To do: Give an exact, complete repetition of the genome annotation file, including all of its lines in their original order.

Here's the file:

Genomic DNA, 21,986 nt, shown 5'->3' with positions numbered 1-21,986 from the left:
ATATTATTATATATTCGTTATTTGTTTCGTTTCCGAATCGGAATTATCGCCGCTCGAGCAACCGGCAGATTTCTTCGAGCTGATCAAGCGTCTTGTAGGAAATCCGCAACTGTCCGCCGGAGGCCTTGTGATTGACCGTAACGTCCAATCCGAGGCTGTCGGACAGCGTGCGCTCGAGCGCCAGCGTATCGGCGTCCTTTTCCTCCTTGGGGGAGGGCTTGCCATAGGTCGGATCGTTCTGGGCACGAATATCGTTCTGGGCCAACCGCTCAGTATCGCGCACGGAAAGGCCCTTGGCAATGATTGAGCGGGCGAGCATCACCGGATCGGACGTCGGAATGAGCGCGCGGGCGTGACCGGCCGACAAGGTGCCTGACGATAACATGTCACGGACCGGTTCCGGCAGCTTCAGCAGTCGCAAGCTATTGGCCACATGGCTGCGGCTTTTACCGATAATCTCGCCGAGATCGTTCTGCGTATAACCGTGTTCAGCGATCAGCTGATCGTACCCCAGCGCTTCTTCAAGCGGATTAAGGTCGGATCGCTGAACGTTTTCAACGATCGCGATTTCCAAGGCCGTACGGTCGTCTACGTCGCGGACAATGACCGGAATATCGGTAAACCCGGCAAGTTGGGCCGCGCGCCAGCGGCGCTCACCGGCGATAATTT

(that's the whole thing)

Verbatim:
Genomic DNA, 21,986 nt, shown 5'->3' with positions numbered 1-21,986 from the left:
ATATTATTATATATTCGTTATTTGTTTCGTTTCCGAATCGGAATTATCGCCGCTCGAGCAACCGGCAGATTTCTTCGAGCTGATCAAGCGTCTTGTAGGAAATCCGCAACTGTCCGCCGGAGGCCTTGTGATTGACCGTAACGTCCAATCCGAGGCTGTCGGACAGCGTGCGCTCGAGCGCCAGCGTATCGGCGTCCTTTTCCTCCTTGGGGGAGGGCTTGCCATAGGTCGGATCGTTCTGGGCACGAATATCGTTCTGGGCCAACCGCTCAGTATCGCGCACGGAAAGGCCCTTGGCAATGATTGAGCGGGCGAGCATCACCGGATCGGACGTCGGAATGAGCGCGCGGGCGTGACCGGCCGACAAGGTGCCTGACGATAACATGTCACGGACCGGTTCCGGCAGCTTCAGCAGTCGCAAGCTATTGGCCACATGGCTGCGGCTTTTACCGATAATCTCGCCGAGATCGTTCTGCGTATAACCGTGTTCAGCGATCAGCTGATCGTACCCCAGCGCTTCTTCAAGCGGATTAAGGTCGGATCGCTGAACGTTTTCAACGATCGCGATTTCCAAGGCCGTACGGTCGTCTACGTCGCGGACAATGACCGGAATATCGGTAAACCCGGCAAGTTGGGCCGCGCGCCAGCGGCGCTCACCGGCGATAATTT